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John Reitman

By John Reitman

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Ongoing research calls on GDD model to predict PGR applications

When it comes to scientific research, some ideas stick, while many others do not. One idea that "stuck" began as a test project by Bill Kreuser during his days as a graduate student at the University of Wisconsin.

 
A trial on the edge of a test green that nearly a decade ago used a growing degree day model to predict plant growth regulator applications has since turned into an ongoing project at multiple universities and an invaluable resource for many golf course superintendents.
 
It was in 2008, when Kreuser was working toward a master's degree under Doug Soldat, Ph.D., that he got the idea to predict plant growth regulator application intervals based on a growing degree day model. 
 
"I hid it on the side of Doug's green. One day, he asked me what we should talk about at field day, and i told him I had this crazy idea I'd been working on," Kreuser said. "Ever since then, in July 2008, we've continued to look at it and develop it."
 
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Plant growth regulators are an integral component of nearly every golf course superintendent's toolbox, yet there is much still to learn about them and how they can best be used to achieve the desired results.
 
Some exhibit a systemic mode of action, while others are foliar absorbed. Some work better on Poa annua, some better on creeping bentgrass. 
 
"When people say they are all the same, they are not all the same," said Karl Danneberger, Ph.D., professor of turfgrass science at Ohio State during the recent Ohio Turfgrass Foundation Turfgrass Research Field Day.
 
Indeed.
 
Although Primo and later Primo Maxx (trinexapac ethyl) have been on the market for more than 20 years and other chemistries, such as flurprimidol and paclobutrazol, have been around even longer, research still is being conducted at several sites around the country to help professional turf managers determine the best time to apply based on real-time weather conditions.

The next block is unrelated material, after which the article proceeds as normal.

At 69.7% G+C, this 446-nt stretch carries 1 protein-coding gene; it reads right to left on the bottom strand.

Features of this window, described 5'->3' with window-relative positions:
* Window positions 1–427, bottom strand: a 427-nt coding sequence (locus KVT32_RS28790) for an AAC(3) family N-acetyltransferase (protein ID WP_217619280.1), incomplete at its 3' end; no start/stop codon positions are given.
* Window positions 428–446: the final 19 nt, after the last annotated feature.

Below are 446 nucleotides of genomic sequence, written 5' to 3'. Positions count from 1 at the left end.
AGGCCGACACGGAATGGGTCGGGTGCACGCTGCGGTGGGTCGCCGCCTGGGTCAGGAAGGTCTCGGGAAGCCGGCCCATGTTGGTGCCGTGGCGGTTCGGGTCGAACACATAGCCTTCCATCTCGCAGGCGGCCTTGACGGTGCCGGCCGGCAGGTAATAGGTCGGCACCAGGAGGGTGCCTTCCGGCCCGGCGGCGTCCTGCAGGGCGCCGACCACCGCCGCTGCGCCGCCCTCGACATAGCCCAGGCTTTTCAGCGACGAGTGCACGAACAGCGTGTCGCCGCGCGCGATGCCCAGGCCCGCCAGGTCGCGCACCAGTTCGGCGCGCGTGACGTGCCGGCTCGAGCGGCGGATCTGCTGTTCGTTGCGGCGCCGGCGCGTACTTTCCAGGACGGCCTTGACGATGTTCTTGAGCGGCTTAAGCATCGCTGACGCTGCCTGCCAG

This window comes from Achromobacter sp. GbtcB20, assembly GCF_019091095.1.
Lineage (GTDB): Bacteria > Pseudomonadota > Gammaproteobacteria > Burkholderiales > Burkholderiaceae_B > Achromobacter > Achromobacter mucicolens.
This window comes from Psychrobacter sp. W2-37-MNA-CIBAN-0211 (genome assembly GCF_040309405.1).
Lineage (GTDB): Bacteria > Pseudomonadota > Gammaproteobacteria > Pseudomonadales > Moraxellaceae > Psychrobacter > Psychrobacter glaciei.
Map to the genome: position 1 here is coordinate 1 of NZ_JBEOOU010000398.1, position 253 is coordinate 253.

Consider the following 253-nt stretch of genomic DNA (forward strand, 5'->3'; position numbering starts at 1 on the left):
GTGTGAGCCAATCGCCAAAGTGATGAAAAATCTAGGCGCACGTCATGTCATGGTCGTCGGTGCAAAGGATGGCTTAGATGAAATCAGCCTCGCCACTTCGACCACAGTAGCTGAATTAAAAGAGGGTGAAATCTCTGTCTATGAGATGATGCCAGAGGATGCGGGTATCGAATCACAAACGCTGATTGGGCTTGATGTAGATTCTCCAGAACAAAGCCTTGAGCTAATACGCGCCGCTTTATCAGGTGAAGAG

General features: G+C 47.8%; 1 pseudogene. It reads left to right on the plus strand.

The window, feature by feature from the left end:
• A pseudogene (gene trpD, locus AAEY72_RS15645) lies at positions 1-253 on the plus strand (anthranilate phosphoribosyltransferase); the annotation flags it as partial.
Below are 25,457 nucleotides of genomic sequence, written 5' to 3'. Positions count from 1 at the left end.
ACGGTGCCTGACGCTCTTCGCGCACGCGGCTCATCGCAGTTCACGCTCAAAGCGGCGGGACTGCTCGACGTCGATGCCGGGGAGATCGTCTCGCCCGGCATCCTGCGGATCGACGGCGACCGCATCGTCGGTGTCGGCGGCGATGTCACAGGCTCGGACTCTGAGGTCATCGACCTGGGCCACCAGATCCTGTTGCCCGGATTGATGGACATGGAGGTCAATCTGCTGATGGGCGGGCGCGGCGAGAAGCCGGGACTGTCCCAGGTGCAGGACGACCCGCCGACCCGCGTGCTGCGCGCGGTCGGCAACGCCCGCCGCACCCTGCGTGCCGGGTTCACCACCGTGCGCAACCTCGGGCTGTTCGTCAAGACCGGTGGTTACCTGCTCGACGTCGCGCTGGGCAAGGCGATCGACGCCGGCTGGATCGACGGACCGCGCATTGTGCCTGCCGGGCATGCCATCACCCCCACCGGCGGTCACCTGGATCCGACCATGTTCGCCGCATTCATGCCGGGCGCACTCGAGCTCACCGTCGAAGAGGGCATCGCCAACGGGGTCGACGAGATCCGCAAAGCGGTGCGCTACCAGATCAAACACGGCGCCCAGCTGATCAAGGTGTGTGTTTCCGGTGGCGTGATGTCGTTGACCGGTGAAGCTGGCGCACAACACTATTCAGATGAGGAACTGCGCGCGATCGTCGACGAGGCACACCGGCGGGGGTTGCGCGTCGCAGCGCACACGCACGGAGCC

Bruce Branham, Ph.D., at the University of Illinois is one of the early pioneers of weather-based PGR research, and his early studies showed that as temperatures rose, the half-life of many PGRs was severely shortened.
 
"Either they got metabolized really quickly, or broken down and were just gone," Danneberger said. "Your first inclination would be to increase rate. That didn't do any good. Why? Because the product doesn't break down in a linear fashion.
 
"It breaks down like this," he said, pointing downward at nearly a 90-degree slope.
 
Research that predicts application intervals based on a growing degree day model took off under Kreuser, Soldat and Jim Kerns, Ph.D., at the University of Wisconsin and has since spread to other universities throughout the country. 
 
"When it is warmer out, metabolism in the plant speeds up, and reactions happen faster," Soldat said. "When you put down a plant growth regulator, it affects the physiology and hormone production in the plant. The warmer it is, the faster the plant breaks down that material.